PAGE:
Professors of religion Anthony Pinn and Bernard Freeman, who is commonly known as Houston rapper Bun B, are offering their Religion and Hip Hop (RELI 157) course to the general public for free on the online platform EdX this spring. After teaching the course on campus for two semesters and garnering a wide following both within and beyond the university, the duo said creating an online version felt natural.
“It allows us to be creative,” Pinn said. “One of things we wanted to do is make certain that we took students off campus ... and think of the course in a way that privileged that movement beyond the hedges and do this thing differently and to give it to a global audience.”
According to Freeman, they plan to film the lectures from a variety of locations in the Houston community, such as churches, mosques and synagogues.
“If the students can be sitting anywhere to take the lesson, then we can be anywhere presenting the lesson,” Freeman said. “Houston is a vibrant hip-hop community, and a religious one because the city is so multicultural, so we have more places than other cities to go out to film these lessons.”
Discussion is also a major focus of the course, according to the professors. Students in the same area will meet together with a facilitator, a community figure who will serve as their discussion leader. The duo has also proposed continuing the conversations on Twitter, where students and instructors can interact directly. The main goal, according to Pinn, is to bring together multiple perspectives.
“We have students signed up from roughly 108 countries, the age range from about 12 to 90, so the conversation will be really interesting,” Pinn said. “But they are required to interact with each other. The more you engage, the better your grade will be.”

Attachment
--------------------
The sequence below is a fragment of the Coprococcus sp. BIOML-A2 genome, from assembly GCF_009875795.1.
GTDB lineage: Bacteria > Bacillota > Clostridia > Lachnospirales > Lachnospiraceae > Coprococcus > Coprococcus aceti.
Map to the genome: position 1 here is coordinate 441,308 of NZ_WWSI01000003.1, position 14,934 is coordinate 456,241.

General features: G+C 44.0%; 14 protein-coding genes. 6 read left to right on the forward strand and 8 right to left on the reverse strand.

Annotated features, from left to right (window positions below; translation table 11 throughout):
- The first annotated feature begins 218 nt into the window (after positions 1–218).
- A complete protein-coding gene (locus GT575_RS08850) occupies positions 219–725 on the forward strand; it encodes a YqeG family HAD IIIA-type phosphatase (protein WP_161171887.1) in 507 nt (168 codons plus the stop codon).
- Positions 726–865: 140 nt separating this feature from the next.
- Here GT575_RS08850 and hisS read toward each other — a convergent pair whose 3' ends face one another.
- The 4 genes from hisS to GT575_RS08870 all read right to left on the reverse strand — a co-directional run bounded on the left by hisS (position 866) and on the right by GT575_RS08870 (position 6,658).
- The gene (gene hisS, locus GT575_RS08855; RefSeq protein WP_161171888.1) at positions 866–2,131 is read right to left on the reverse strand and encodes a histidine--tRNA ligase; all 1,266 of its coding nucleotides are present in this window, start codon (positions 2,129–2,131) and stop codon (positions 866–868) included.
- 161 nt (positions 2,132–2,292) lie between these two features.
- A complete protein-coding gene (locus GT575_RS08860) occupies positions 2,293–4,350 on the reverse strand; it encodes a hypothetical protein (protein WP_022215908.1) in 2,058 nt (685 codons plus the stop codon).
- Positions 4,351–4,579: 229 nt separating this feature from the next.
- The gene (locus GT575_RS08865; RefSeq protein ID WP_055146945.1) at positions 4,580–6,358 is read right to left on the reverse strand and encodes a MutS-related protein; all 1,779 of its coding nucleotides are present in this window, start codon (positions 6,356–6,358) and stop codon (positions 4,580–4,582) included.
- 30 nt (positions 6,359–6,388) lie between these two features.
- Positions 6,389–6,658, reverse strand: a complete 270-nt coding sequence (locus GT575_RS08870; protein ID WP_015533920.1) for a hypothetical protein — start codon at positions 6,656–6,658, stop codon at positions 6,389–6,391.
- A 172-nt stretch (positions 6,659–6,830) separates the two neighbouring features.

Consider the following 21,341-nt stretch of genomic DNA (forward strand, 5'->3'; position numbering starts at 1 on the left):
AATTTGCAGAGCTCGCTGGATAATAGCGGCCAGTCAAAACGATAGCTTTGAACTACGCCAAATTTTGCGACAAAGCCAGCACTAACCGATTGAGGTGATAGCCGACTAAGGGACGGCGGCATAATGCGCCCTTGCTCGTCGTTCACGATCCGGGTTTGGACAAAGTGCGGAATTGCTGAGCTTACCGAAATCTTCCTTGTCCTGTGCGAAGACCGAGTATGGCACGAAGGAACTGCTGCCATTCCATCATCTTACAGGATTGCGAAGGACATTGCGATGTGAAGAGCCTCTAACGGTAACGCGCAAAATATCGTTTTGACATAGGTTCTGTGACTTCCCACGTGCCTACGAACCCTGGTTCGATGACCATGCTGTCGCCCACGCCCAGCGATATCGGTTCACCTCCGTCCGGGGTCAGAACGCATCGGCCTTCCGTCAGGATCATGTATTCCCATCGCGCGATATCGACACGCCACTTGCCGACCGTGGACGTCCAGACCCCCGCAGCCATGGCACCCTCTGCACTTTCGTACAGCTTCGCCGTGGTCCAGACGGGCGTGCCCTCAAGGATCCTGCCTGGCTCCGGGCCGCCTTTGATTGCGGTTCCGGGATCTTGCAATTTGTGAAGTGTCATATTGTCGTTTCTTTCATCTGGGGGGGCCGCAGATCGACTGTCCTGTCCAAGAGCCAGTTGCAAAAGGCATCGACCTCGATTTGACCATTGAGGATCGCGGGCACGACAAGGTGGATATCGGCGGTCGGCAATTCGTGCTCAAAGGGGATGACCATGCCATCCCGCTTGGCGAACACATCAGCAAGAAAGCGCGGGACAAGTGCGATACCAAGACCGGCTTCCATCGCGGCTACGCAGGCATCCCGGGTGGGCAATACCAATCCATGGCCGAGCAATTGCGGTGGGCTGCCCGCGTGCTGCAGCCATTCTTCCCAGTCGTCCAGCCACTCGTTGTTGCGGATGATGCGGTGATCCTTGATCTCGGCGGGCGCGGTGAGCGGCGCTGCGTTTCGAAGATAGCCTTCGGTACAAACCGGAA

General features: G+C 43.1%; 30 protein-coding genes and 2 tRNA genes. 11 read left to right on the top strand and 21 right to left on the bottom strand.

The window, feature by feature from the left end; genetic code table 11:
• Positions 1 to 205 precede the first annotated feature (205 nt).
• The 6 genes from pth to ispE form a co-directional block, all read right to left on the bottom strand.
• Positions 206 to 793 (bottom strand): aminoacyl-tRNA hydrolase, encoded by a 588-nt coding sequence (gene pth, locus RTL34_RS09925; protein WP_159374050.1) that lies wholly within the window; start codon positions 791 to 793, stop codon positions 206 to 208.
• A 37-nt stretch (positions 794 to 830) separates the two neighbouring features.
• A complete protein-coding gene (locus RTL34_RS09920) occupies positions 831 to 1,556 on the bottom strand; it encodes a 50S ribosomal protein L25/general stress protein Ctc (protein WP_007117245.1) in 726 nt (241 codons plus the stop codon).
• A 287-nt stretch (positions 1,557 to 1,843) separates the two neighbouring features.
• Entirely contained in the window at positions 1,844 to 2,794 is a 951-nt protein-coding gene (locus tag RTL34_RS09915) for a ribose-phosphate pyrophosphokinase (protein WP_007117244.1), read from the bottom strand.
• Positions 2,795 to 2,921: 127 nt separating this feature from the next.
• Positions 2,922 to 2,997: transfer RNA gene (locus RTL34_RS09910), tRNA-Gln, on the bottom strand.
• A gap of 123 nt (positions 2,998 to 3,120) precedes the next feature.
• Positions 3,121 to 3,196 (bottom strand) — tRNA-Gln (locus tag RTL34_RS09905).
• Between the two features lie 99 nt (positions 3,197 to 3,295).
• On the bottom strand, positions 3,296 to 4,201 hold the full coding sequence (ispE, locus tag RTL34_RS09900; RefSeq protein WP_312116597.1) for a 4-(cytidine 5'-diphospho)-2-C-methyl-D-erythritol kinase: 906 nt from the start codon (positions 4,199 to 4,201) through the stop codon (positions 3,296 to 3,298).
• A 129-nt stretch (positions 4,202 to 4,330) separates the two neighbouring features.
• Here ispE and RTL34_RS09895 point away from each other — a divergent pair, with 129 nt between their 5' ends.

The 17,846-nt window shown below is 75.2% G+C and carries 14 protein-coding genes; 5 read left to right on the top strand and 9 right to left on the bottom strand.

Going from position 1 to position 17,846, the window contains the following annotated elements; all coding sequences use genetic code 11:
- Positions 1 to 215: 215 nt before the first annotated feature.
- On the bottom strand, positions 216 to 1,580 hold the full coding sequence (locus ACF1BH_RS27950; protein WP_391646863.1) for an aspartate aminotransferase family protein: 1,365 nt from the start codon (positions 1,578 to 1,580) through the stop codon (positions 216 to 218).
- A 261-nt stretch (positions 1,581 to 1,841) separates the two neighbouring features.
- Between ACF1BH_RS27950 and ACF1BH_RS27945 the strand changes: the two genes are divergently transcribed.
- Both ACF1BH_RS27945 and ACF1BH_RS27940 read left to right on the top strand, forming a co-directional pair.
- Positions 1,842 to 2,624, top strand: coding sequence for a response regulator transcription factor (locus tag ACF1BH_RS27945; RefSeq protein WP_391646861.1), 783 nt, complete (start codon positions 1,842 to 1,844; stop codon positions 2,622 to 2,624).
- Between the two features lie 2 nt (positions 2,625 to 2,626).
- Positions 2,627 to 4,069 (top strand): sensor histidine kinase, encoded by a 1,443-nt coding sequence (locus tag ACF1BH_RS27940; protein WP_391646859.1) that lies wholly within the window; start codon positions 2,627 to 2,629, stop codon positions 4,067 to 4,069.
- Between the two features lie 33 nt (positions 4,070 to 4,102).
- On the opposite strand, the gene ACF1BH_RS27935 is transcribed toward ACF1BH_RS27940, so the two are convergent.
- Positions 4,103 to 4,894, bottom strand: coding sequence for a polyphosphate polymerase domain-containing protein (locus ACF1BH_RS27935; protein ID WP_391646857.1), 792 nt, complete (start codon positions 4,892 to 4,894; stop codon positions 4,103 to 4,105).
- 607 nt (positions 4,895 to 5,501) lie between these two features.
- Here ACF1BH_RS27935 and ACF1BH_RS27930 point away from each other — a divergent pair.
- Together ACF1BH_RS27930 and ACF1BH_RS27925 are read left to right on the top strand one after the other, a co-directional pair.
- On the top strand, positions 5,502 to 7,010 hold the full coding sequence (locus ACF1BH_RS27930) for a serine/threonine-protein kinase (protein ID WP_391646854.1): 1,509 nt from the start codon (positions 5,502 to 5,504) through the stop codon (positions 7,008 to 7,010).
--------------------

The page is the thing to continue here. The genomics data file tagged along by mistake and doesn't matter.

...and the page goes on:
According to Freeman, disagreement between students is not only expected, but encouraged.
“The 12-year-old’s perspective on religion and hip-hop is going to be drastically different from a 90-year-old’s,” Freeman said. “There’s room for each student involved in the classroom to create their own interpretation on what the lesson is. Is it right or is it wrong? It’s really neither.”
To further encourage a variety of students to register, the duo is promoting the course to as many people as they can reach.
“That’s the whole thing, is to let as many people know its available and that it’s free,” Freeman said. “Most college courses aren’t offered for free in the university, much less online.”
The duo has also reached out to figures in both the Rice and Houston communities, such as local artist Gonzo, to help publicize the class.
“The Rice college or student group that signs up the most non-Rice folks will get a piece from Gonzo and lunch with us off campus,” Pinn said.
As for the future of the course, Freeman said they remain open for more opportunities to offer the course, as well as new courses.
“But for now we’re just focusing on the online course and making sure that we knock that out of the park,” Freeman said. “We’re just finding what works. Pop one piece out, another piece in — kind of like academy Jenga.”